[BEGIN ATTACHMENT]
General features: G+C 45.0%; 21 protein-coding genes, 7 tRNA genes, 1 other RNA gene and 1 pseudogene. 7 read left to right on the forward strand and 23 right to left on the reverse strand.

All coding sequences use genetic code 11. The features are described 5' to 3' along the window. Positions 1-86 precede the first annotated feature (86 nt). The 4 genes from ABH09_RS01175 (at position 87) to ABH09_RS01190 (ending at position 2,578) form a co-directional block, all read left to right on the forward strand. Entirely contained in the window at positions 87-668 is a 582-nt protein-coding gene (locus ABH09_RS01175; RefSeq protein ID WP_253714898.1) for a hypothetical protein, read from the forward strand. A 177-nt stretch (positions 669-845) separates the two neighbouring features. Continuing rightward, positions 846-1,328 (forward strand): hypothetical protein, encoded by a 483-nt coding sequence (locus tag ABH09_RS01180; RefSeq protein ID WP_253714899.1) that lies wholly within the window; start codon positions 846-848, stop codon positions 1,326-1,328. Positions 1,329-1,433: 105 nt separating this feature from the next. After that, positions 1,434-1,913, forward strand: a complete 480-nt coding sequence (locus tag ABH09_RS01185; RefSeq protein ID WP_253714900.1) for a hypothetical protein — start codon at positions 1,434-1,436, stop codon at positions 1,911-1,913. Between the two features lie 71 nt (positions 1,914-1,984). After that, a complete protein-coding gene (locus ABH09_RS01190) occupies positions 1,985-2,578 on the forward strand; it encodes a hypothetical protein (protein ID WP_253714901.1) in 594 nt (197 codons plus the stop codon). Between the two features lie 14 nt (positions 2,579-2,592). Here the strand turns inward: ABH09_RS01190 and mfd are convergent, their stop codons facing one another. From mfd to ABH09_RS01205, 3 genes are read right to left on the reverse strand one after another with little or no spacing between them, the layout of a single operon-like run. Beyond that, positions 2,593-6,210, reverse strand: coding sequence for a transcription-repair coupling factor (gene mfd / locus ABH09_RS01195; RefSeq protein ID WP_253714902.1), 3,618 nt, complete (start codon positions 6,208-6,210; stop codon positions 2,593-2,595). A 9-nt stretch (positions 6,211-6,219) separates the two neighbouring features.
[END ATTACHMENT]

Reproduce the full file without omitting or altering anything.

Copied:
General features: G+C 45.0%; 21 protein-coding genes, 7 tRNA genes, 1 other RNA gene and 1 pseudogene. 7 read left to right on the forward strand and 23 right to left on the reverse strand.

All coding sequences use genetic code 11. The features are described 5' to 3' along the window. Positions 1-86 precede the first annotated feature (86 nt). The 4 genes from ABH09_RS01175 (at position 87) to ABH09_RS01190 (ending at position 2,578) form a co-directional block, all read left to right on the forward strand. Entirely contained in the window at positions 87-668 is a 582-nt protein-coding gene (locus ABH09_RS01175; RefSeq protein ID WP_253714898.1) for a hypothetical protein, read from the forward strand. A 177-nt stretch (positions 669-845) separates the two neighbouring features. Continuing rightward, positions 846-1,328 (forward strand): hypothetical protein, encoded by a 483-nt coding sequence (locus tag ABH09_RS01180; RefSeq protein ID WP_253714899.1) that lies wholly within the window; start codon positions 846-848, stop codon positions 1,326-1,328. Positions 1,329-1,433: 105 nt separating this feature from the next. After that, positions 1,434-1,913, forward strand: a complete 480-nt coding sequence (locus tag ABH09_RS01185; RefSeq protein ID WP_253714900.1) for a hypothetical protein — start codon at positions 1,434-1,436, stop codon at positions 1,911-1,913. Between the two features lie 71 nt (positions 1,914-1,984). After that, a complete protein-coding gene (locus ABH09_RS01190) occupies positions 1,985-2,578 on the forward strand; it encodes a hypothetical protein (protein ID WP_253714901.1) in 594 nt (197 codons plus the stop codon). Between the two features lie 14 nt (positions 2,579-2,592). Here the strand turns inward: ABH09_RS01190 and mfd are convergent, their stop codons facing one another. From mfd to ABH09_RS01205, 3 genes are read right to left on the reverse strand one after another with little or no spacing between them, the layout of a single operon-like run. Beyond that, positions 2,593-6,210, reverse strand: coding sequence for a transcription-repair coupling factor (gene mfd / locus ABH09_RS01195; RefSeq protein ID WP_253714902.1), 3,618 nt, complete (start codon positions 6,208-6,210; stop codon positions 2,593-2,595). A 9-nt stretch (positions 6,211-6,219) separates the two neighbouring features.